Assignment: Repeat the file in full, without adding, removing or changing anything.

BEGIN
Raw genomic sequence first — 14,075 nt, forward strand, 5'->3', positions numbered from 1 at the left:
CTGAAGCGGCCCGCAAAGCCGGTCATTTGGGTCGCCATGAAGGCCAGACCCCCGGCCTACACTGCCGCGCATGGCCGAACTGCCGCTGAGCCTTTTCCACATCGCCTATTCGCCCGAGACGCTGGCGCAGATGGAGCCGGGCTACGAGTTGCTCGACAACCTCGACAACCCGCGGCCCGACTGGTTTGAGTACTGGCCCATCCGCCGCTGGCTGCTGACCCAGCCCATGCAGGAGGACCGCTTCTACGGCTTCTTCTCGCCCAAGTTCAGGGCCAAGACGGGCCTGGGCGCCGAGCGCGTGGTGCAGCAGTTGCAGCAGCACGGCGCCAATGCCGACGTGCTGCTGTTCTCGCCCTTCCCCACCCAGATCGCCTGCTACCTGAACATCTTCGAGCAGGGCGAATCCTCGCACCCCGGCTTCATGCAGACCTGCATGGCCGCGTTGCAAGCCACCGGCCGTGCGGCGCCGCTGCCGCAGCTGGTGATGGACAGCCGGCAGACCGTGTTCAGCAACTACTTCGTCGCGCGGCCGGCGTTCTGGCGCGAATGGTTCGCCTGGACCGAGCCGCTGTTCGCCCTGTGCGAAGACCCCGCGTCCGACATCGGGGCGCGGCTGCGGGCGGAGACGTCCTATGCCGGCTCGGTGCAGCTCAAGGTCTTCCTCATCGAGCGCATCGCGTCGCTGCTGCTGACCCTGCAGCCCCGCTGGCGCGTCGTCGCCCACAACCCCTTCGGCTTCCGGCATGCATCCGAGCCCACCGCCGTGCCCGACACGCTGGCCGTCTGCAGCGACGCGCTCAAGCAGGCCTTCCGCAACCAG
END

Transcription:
Raw genomic sequence first — 14,075 nt, forward strand, 5'->3', positions numbered from 1 at the left:
CTGAAGCGGCCCGCAAAGCCGGTCATTTGGGTCGCCATGAAGGCCAGACCCCCGGCCTACACTGCCGCGCATGGCCGAACTGCCGCTGAGCCTTTTCCACATCGCCTATTCGCCCGAGACGCTGGCGCAGATGGAGCCGGGCTACGAGTTGCTCGACAACCTCGACAACCCGCGGCCCGACTGGTTTGAGTACTGGCCCATCCGCCGCTGGCTGCTGACCCAGCCCATGCAGGAGGACCGCTTCTACGGCTTCTTCTCGCCCAAGTTCAGGGCCAAGACGGGCCTGGGCGCCGAGCGCGTGGTGCAGCAGTTGCAGCAGCACGGCGCCAATGCCGACGTGCTGCTGTTCTCGCCCTTCCCCACCCAGATCGCCTGCTACCTGAACATCTTCGAGCAGGGCGAATCCTCGCACCCCGGCTTCATGCAGACCTGCATGGCCGCGTTGCAAGCCACCGGCCGTGCGGCGCCGCTGCCGCAGCTGGTGATGGACAGCCGGCAGACCGTGTTCAGCAACTACTTCGTCGCGCGGCCGGCGTTCTGGCGCGAATGGTTCGCCTGGACCGAGCCGCTGTTCGCCCTGTGCGAAGACCCCGCGTCCGACATCGGGGCGCGGCTGCGGGCGGAGACGTCCTATGCCGGCTCGGTGCAGCTCAAGGTCTTCCTCATCGAGCGCATCGCGTCGCTGCTGCTGACCCTGCAGCCCCGCTGGCGCGTCGTCGCCCACAACCCCTTCGGCTTCCGGCATGCATCCGAGCCCACCGCCGTGCCCGACACGCTGGCCGTCTGCAGCGACGCGCTCAAGCAGGCCTTCCGCAACCAG